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Hamming it up on amateur radio Field Day in Gearhart

Visitors decide what message they'll send using a telegraphic toilet, a real hit with kids. (D.B. Lewis)
By D.B. Lewis, Friday, July 6, 2018

Cub Scouts, leashed dogs, curious neighbors and passers-by, vendors and dozens of amateur radio enthusiasts shared a family fun annual Field Day at Gearhart City Park on Saturday.

Dana Gandy, president of Sunset Empire Amateur Radio Club, wowed onlookers by demonstrating how he’d strung antenna wires between two tree tops without his climbing boots. He used a drone and a sport-fishing electronic gizmo.

The gizmo has a wireless switch often used by anglers to control a fishing line hung below a drone. The drone takes the baited fishing line out beyond the surf and the wireless switch makes it let go. Perfect placement.

“Why not use that for ham radio?” Gandy said.

So he attached one end of a thin weighted rope to his own drone, flew it 30 feet up a tree and dropped it. Bullseye.

After repeating the process on another tree, the two ropes were used to raise a 132-foot horizontal wire antenna high overhead.

Several operating antennas adorned the all-day event, but Gandy’s may have been the most effective as Eric Polson, from Portland’s Ham Radio Outlet, sought to contact as many other hams around the country as possible in the shortest amount of time.

Not an unusual activity for Field Day, but at least a bit impressive because Polson ran his transceiver all day on just a battery and solar panels.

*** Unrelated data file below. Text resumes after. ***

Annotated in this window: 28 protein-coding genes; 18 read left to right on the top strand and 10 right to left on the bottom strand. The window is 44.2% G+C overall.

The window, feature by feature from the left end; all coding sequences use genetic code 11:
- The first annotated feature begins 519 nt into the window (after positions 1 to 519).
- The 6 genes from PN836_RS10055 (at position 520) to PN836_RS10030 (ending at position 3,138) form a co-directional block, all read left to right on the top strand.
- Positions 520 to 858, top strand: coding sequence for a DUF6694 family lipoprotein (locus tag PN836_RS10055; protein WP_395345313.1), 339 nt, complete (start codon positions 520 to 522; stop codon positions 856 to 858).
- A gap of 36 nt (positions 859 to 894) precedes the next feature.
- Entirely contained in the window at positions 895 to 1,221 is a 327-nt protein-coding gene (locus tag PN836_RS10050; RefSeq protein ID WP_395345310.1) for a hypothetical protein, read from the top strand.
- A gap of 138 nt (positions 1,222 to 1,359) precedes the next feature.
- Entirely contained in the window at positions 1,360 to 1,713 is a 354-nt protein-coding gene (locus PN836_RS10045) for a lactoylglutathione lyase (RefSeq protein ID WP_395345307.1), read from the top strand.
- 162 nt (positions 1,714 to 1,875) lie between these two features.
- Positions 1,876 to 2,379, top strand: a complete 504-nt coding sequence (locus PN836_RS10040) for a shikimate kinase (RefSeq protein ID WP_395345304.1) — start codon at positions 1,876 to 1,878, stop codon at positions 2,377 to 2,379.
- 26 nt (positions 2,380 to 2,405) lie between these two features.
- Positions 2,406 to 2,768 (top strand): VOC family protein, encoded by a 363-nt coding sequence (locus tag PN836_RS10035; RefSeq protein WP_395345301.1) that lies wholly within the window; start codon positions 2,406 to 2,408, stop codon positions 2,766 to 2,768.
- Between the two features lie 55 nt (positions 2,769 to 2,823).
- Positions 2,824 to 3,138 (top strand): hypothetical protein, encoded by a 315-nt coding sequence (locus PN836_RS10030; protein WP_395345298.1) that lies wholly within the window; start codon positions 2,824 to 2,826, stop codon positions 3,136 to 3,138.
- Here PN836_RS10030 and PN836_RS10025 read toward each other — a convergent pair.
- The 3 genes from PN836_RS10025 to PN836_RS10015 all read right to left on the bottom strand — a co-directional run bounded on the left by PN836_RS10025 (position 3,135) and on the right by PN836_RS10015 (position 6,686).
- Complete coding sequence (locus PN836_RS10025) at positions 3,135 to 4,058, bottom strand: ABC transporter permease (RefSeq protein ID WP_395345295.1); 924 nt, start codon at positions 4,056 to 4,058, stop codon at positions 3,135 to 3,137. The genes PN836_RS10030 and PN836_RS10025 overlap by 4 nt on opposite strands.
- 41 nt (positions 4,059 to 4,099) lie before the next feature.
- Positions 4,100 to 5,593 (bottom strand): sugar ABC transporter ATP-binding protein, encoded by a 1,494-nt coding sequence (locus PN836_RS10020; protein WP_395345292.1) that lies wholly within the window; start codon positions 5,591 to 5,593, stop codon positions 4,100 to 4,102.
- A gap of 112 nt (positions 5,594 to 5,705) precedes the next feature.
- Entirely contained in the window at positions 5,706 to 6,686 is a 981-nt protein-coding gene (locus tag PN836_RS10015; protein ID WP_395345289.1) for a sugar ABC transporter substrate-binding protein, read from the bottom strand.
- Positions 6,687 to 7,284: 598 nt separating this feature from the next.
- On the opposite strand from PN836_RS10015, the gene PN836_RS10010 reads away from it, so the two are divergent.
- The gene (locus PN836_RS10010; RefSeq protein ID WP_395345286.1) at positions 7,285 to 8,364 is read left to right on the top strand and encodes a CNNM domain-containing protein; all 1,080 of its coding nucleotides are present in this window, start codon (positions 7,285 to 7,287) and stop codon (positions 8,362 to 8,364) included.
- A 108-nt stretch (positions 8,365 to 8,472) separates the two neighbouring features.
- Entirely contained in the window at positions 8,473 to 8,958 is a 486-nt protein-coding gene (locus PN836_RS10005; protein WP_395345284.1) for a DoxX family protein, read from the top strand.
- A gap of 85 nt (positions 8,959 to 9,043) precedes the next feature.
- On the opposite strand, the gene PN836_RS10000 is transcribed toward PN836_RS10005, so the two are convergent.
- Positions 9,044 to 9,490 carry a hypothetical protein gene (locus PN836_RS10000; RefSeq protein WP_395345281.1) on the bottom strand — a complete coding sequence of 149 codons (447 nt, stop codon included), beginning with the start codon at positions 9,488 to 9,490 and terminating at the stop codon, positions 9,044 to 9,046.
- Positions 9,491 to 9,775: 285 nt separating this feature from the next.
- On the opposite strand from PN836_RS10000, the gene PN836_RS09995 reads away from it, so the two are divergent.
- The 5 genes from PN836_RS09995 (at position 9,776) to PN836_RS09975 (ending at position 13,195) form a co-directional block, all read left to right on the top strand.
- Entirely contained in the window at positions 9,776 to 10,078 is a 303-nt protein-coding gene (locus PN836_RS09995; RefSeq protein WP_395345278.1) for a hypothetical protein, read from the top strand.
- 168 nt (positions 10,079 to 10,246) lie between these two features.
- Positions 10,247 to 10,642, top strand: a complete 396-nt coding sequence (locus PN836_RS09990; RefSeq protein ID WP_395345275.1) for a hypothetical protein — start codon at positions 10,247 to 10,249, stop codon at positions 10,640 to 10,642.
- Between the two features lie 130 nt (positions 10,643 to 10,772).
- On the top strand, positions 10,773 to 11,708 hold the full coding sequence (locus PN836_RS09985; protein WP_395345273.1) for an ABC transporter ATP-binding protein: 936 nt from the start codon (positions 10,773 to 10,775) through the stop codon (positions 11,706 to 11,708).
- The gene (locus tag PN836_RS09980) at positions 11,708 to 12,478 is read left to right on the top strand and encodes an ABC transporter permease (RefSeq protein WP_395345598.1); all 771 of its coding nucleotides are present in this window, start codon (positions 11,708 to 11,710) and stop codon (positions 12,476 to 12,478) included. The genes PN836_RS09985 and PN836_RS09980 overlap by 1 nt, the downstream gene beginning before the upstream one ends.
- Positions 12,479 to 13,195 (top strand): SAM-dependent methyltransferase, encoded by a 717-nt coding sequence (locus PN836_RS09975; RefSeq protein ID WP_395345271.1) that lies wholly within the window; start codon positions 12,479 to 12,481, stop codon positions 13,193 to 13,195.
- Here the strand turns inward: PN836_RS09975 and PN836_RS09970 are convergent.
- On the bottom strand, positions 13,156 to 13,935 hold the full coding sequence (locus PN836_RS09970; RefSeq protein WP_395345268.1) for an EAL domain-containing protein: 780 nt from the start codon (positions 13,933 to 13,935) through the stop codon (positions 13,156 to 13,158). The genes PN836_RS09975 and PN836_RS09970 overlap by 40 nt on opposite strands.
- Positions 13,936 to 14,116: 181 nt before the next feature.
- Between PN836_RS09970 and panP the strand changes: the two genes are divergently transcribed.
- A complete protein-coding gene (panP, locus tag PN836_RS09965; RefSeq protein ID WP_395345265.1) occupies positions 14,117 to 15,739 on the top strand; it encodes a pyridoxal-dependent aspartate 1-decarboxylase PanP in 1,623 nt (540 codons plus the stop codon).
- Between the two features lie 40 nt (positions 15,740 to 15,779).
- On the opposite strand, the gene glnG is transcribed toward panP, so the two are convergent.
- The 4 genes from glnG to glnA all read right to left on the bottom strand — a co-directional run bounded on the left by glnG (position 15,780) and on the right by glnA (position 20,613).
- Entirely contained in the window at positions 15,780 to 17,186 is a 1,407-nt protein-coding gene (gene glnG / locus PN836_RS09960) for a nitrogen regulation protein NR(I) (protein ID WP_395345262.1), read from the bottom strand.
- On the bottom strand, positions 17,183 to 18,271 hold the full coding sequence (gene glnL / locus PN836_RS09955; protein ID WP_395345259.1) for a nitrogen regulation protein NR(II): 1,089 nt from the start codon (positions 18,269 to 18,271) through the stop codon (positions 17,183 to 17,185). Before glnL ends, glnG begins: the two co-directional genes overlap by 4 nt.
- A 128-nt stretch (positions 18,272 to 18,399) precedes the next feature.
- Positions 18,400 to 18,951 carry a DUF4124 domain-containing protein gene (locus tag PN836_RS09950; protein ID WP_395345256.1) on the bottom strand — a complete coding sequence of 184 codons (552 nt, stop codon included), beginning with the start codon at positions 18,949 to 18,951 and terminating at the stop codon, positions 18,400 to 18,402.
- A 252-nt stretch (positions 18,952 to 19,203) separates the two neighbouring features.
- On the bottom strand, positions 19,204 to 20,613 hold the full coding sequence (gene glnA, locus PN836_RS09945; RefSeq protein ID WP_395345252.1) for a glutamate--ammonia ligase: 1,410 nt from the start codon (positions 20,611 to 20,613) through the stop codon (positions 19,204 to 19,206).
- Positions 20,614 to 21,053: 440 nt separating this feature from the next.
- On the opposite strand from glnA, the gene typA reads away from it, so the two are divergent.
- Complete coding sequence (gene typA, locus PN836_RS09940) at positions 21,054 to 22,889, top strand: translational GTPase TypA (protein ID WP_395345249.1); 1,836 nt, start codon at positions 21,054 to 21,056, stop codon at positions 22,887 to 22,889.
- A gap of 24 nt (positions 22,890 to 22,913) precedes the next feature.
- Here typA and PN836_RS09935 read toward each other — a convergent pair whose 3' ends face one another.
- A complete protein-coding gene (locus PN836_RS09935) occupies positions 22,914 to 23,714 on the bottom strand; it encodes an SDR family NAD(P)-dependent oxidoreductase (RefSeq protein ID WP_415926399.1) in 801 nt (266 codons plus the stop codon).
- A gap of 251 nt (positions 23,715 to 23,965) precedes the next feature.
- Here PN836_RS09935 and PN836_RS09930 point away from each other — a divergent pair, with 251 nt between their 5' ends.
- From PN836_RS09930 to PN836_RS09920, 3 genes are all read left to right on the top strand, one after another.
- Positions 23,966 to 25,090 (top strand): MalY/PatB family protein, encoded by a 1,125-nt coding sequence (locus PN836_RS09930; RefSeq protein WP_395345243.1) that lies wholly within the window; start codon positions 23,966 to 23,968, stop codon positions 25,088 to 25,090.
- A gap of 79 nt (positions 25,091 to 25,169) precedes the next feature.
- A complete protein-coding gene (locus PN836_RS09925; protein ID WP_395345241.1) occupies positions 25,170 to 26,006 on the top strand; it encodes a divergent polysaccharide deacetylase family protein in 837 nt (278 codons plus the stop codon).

Frank Van Winkle of Astoria erected his own tiny tent for himself, his gear and his antenna on a tripod, all powered by a portable generator. With Clatsop County’s emergency amateur radio station, aka AUXCOMM, at other end, Van Winkle traded email with AUXCOMM leaders Don and Terri Hilgaertner in Camp Rilea.

All this without being connected to anything more than amateur radios at both ends.

Vince Aarts of the Clatsop County Emergency Division and his assistants gave away disaster preparation booklets while advising the crowd with practical questions.

Rita Rader, one of the event organizers, and a crew of women hams ran a gift and information booth while raffling off everything from logo’ed shirts to handheld radios.

Unfortunately, one of the raffled kites got mangled. Rumor had it the dirty deed was carried out by an overly enthusiastic dog. End of transmission for the kite.

For the kids and families, the biggest hit by far was the -- get ready for this -- telegraphic toilet. Custom manufactured in just over an hour by Gandy and event organizer Ernie Rader, it delighted kids (of all ages) as they bounced up and down on the seat while reading a giant sign with Morse code.

Piped through a loudspeaker, Morse code dits and dahs sounded as the bouncing toilet seat sent out the ham radio Field Day fun message to all.

For more information about learning how to communicate during a disaster, contact Gandy at 971-601-0283.

Frank Van Winkle communicates with AUXCOMM headquarters from a tiny tent at Gearhart City Park. (D.B. Lewis)

Emergency Management Coordinator Vince Aarts staffs the county's info booth. (D.B. Lewis)

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